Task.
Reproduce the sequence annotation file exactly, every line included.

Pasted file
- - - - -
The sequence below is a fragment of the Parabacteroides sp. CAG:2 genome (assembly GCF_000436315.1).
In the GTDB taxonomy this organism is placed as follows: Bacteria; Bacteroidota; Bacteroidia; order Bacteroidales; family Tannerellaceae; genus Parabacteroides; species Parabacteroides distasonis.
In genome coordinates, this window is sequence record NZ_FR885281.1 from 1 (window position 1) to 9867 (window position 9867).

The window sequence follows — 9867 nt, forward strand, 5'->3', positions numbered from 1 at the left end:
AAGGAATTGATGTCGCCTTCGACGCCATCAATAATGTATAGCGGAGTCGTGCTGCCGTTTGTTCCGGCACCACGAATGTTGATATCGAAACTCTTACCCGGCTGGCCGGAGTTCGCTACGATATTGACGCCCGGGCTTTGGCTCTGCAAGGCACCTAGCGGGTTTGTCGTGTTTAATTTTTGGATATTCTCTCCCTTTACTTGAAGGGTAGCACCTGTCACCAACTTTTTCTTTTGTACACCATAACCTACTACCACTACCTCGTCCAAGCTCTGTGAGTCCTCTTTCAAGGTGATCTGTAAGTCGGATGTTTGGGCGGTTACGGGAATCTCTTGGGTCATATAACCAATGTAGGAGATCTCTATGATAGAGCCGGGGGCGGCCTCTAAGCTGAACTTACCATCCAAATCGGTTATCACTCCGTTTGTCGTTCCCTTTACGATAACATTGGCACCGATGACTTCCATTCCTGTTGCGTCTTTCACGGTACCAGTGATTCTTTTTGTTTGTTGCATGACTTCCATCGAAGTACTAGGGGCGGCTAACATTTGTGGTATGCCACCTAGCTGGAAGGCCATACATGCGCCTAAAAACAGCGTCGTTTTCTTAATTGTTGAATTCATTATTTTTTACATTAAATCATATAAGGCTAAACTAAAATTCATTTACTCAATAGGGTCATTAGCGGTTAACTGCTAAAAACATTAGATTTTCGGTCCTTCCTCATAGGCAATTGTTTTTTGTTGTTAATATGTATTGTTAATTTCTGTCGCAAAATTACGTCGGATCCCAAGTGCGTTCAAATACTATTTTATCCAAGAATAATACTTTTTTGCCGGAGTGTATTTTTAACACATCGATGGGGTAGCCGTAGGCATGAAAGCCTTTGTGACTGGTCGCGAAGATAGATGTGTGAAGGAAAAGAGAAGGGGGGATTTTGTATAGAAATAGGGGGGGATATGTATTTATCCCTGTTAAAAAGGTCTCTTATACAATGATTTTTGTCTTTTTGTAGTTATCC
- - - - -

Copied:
The sequence below is a fragment of the Parabacteroides sp. CAG:2 genome (assembly GCF_000436315.1).
In the GTDB taxonomy this organism is placed as follows: Bacteria; Bacteroidota; Bacteroidia; order Bacteroidales; family Tannerellaceae; genus Parabacteroides; species Parabacteroides distasonis.
In genome coordinates, this window is sequence record NZ_FR885281.1 from 1 (window position 1) to 9867 (window position 9867).

The window sequence follows — 9867 nt, forward strand, 5'->3', positions numbered from 1 at the left end:
AAGGAATTGATGTCGCCTTCGACGCCATCAATAATGTATAGCGGAGTCGTGCTGCCGTTTGTTCCGGCACCACGAATGTTGATATCGAAACTCTTACCCGGCTGGCCGGAGTTCGCTACGATATTGACGCCCGGGCTTTGGCTCTGCAAGGCACCTAGCGGGTTTGTCGTGTTTAATTTTTGGATATTCTCTCCCTTTACTTGAAGGGTAGCACCTGTCACCAACTTTTTCTTTTGTACACCATAACCTACTACCACTACCTCGTCCAAGCTCTGTGAGTCCTCTTTCAAGGTGATCTGTAAGTCGGATGTTTGGGCGGTTACGGGAATCTCTTGGGTCATATAACCAATGTAGGAGATCTCTATGATAGAGCCGGGGGCGGCCTCTAAGCTGAACTTACCATCCAAATCGGTTATCACTCCGTTTGTCGTTCCCTTTACGATAACATTGGCACCGATGACTTCCATTCCTGTTGCGTCTTTCACGGTACCAGTGATTCTTTTTGTTTGTTGCATGACTTCCATCGAAGTACTAGGGGCGGCTAACATTTGTGGTATGCCACCTAGCTGGAAGGCCATACATGCGCCTAAAAACAGCGTCGTTTTCTTAATTGTTGAATTCATTATTTTTTACATTAAATCATATAAGGCTAAACTAAAATTCATTTACTCAATAGGGTCATTAGCGGTTAACTGCTAAAAACATTAGATTTTCGGTCCTTCCTCATAGGCAATTGTTTTTTGTTGTTAATATGTATTGTTAATTTCTGTCGCAAAATTACGTCGGATCCCAAGTGCGTTCAAATACTATTTTATCCAAGAATAATACTTTTTTGCCGGAGTGTATTTTTAACACATCGATGGGGTAGCCGTAGGCATGAAAGCCTTTGTGACTGGTCGCGAAGATAGATGTGTGAAGGAAAAGAGAAGGGGGGATTTTGTATAGAAATAGGGGGGGATATGTATTTATCCCTGTTAAAAAGGTCTCTTATACAATGATTTTTGTCTTTTTGTAGTTATCC